We have found Ambrose et al.’s Classroom Climate framework useful for identifying aspects of classroom environments that are largely implicit and invisible. Classroom Climate encourages us to think about how these factors impact student learning. Our work with Classroom Climate has led us to consider additional layers of context for situating complex classroom situations—for example, the histories of the place where a classroom is located and the institutional contexts surrounding the classroom.
Indigenous Initiatives engages in strategic projects that support the UBC teaching and learning community in connecting with the unceded Musqueam land on which our work and learning takes place because we consider place to be a key factor that contributes to Classroom Climate. The classroom is neither a neutral nor abstract space; it is firmly situated within, and shaped by, complex histories, politics, social relations, and power struggles.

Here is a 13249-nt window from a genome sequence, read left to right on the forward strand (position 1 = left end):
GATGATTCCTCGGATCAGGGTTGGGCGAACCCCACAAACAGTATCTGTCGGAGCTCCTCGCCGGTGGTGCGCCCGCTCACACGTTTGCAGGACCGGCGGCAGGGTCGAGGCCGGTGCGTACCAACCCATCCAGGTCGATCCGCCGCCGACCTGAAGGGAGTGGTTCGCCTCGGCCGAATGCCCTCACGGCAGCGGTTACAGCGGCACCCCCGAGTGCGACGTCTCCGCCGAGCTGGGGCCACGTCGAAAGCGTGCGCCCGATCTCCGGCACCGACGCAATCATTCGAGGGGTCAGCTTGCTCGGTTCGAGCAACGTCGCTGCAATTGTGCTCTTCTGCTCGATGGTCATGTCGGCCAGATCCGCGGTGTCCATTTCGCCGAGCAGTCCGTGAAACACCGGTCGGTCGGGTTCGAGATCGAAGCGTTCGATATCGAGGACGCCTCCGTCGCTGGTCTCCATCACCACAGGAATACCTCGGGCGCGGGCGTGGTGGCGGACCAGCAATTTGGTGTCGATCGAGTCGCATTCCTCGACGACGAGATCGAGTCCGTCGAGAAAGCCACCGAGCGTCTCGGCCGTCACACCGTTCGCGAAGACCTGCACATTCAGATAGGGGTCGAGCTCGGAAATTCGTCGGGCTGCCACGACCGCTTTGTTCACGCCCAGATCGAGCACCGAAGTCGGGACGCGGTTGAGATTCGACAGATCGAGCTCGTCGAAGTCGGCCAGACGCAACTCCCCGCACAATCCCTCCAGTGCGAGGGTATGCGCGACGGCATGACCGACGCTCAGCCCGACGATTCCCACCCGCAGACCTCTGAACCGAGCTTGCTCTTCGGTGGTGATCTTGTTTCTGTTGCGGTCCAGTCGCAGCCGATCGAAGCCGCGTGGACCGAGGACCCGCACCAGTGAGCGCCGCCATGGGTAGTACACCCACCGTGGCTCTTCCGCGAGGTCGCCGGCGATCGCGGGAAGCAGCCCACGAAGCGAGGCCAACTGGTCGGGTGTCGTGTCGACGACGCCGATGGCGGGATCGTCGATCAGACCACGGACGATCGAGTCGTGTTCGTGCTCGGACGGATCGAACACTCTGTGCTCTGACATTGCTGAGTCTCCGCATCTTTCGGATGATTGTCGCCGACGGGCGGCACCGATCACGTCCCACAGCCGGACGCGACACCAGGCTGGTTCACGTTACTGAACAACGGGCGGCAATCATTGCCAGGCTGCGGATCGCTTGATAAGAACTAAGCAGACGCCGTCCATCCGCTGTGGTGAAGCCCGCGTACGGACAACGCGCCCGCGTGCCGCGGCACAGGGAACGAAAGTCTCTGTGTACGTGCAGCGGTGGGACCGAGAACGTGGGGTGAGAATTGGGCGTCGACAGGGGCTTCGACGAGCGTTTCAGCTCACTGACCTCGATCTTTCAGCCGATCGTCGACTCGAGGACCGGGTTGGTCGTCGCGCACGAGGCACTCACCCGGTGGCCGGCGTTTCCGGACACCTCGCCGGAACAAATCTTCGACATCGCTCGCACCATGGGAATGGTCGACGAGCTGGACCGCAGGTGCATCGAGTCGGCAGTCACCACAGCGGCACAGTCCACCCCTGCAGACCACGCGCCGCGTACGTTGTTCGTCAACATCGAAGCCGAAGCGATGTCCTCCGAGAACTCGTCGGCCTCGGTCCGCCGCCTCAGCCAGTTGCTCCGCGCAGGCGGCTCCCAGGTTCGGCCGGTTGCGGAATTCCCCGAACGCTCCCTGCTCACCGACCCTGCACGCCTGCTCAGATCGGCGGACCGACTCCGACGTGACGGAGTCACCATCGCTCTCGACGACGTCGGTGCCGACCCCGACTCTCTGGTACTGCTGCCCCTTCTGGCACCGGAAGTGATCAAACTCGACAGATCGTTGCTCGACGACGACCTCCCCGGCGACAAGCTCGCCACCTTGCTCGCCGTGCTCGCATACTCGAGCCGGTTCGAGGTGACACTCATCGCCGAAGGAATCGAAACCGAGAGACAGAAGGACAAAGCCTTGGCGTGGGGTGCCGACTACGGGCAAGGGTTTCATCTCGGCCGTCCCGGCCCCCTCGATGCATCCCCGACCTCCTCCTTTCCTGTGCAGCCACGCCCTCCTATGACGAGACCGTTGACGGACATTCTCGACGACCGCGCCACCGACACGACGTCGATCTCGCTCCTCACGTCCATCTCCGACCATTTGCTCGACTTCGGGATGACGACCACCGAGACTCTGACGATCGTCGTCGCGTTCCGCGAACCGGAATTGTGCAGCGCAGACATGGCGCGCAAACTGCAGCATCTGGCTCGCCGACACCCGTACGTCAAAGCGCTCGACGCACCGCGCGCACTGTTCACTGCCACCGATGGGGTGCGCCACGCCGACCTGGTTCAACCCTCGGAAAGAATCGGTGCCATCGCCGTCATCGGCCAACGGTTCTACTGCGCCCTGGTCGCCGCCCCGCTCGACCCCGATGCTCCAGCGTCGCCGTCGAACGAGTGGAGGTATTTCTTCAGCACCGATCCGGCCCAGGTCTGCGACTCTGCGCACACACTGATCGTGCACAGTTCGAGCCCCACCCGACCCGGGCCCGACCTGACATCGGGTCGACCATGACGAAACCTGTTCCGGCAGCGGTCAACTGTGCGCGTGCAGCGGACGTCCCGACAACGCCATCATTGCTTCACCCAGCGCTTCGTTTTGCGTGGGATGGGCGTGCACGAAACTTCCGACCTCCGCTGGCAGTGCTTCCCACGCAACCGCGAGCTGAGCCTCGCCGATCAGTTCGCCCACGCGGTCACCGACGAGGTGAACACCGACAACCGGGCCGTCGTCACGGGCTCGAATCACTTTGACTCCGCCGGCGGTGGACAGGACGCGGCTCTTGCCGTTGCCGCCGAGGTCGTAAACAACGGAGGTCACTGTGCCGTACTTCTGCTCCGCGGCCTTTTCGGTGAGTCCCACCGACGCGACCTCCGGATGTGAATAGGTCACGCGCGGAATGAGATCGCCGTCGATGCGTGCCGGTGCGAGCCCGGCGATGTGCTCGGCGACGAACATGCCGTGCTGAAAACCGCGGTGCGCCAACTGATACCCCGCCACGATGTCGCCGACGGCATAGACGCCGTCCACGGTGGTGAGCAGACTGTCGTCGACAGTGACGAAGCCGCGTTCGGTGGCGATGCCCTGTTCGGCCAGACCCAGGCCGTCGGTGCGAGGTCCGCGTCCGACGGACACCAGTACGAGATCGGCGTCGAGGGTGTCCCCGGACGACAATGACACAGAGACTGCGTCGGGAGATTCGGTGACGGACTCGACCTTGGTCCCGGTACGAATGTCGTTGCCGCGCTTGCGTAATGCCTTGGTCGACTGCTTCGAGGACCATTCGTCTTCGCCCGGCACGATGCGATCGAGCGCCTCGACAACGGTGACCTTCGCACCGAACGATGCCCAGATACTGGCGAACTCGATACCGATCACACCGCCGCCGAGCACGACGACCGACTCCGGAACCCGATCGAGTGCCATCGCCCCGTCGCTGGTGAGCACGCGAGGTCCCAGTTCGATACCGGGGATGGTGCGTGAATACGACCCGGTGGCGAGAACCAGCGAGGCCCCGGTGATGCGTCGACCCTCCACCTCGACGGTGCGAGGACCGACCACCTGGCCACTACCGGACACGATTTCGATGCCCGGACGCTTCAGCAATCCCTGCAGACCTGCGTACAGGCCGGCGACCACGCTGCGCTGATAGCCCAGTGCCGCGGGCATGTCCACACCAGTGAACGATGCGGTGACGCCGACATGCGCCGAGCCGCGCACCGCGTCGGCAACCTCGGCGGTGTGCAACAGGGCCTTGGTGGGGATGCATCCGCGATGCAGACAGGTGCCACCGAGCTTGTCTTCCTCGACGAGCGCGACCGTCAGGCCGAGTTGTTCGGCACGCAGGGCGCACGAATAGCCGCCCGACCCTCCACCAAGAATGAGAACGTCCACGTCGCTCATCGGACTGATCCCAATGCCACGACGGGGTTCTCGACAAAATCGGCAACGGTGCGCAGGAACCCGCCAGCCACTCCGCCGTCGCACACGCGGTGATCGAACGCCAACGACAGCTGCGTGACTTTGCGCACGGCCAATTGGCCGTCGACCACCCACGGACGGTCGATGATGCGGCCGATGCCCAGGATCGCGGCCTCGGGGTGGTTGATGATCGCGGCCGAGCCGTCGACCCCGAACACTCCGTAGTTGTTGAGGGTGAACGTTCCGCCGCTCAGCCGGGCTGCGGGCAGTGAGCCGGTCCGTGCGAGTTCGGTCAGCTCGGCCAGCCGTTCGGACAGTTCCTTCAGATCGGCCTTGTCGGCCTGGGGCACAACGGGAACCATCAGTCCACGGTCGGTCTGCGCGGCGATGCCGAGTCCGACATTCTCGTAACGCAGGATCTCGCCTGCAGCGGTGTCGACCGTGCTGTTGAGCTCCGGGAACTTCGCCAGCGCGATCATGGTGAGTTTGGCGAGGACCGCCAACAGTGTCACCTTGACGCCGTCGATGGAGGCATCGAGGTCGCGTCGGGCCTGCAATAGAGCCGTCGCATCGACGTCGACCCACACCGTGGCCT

Institutional contexts and campus climate also contribute to Classroom Climate. We have been working with groups at UBC to offer programming and resources about campus climate and its effects on teaching and learning. As part of our commitment to improving campus climate at UBC, we are members of CTLT’s Equity and Diversity Working Group, which takes action on matters relating to intersectional gender-based violence and Aboriginal stereotypes in teaching and learning contexts.